I have blogged about the Book Creator app before, but have learned how to print our iBooks this week, so thought I would dedicate a post to them. I know printing is not the point of them, but until we are at the point where our children have their own Dropbox or wiki spaces it's the only way they get to keep their work.
They look great! Each book has between 5-9 pages and my year twos have been using all sorts of wordprocessing/publishing skills. They worked to success criteria that they generated and I typed for them. This helped them be independent and largely successful.
If you do plan to create these yourself, make sure you allow enough time. Written pieces might be produced over a couple of lessons, with maybe a little extra time for additional research. These books were the culmination of almost 6 lessons! We used guided reading sessions to research facts from a range of sources: information books, print outs and internet research. For the latter, essential digital literacy skills were reinforced, such as reliable sources and checking facts.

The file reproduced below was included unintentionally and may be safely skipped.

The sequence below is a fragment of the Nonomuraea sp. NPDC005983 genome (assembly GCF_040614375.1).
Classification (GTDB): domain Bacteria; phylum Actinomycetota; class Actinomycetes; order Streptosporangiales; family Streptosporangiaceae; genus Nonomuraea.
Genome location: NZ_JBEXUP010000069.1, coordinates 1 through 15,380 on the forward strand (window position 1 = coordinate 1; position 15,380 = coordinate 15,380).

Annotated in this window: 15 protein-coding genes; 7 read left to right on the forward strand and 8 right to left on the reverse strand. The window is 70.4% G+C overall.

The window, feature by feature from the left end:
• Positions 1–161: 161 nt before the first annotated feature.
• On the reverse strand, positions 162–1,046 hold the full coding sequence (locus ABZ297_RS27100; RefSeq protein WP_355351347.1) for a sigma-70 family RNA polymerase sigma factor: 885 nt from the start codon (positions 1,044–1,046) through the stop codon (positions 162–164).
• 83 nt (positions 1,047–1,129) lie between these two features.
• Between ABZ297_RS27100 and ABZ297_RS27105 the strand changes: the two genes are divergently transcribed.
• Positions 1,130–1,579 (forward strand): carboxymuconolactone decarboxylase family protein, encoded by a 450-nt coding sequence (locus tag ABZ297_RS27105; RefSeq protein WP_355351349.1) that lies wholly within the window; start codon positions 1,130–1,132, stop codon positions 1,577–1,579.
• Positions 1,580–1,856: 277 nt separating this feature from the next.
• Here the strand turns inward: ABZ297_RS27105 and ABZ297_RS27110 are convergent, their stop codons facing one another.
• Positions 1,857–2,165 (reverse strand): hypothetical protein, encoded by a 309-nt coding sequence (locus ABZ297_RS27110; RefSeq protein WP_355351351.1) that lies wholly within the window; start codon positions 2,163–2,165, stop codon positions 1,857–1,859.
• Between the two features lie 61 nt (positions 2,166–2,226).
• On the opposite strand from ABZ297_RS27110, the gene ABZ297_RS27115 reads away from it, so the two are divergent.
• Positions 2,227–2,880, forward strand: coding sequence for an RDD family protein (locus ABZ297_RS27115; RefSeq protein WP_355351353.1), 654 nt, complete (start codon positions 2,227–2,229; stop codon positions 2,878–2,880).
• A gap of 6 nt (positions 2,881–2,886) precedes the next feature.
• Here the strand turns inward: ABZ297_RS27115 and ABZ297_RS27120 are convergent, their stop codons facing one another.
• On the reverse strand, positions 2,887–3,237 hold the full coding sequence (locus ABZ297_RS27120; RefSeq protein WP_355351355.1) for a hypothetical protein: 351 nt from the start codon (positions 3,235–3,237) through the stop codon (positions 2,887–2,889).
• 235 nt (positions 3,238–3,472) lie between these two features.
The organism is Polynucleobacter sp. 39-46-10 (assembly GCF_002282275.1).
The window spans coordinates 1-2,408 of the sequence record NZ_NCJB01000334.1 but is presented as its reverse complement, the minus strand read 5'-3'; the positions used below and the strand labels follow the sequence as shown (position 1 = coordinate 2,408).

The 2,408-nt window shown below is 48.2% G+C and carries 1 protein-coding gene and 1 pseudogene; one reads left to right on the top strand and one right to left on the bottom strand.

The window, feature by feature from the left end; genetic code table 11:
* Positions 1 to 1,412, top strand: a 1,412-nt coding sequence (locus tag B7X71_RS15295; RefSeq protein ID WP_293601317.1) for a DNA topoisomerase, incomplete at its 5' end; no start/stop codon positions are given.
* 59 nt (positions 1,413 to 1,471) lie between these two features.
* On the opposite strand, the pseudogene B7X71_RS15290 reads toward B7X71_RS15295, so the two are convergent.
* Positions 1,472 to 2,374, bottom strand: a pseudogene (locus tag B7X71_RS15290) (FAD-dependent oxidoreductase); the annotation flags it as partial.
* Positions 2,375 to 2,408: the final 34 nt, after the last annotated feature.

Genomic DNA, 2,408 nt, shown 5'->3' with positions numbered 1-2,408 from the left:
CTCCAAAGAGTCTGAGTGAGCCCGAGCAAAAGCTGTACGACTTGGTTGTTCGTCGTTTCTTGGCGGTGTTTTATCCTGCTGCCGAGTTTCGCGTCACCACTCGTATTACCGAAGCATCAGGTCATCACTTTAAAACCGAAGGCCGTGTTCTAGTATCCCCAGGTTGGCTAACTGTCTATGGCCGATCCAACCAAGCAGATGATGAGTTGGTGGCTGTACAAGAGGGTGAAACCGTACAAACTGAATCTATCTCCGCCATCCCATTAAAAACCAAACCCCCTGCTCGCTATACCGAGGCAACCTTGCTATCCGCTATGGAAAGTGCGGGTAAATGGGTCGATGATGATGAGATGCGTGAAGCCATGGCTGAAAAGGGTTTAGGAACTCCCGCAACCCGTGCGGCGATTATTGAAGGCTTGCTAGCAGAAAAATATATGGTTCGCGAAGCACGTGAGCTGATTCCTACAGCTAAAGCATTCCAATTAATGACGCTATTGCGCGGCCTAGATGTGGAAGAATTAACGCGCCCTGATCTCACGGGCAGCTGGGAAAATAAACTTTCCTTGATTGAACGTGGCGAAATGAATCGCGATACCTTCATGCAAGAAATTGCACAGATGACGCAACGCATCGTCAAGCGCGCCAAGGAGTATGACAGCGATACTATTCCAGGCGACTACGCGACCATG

We learned about the features of non-fiction books and also practised note-taking skills so that their writing would be in their own words. You also have to take into account that typing is slow due to lack of keyboard familiarity and editing can be disastrous. Children have accidentally deleted work, then forgotten about the back button. I truly believe they need to experience this (making mistakes and 'breaking' things) to learn effectively. The emotional disappointment of losing work, then remembering they can retrieve it is fab!
As you'd expect, the stronger writers wrote more complex sentences, but they all experimented with layout and formatting. I'm dead chuffed! You can see their work on the class blog and check out the learning@home pages too - some children took their skills home with them (more pics will be added soon). Perfect!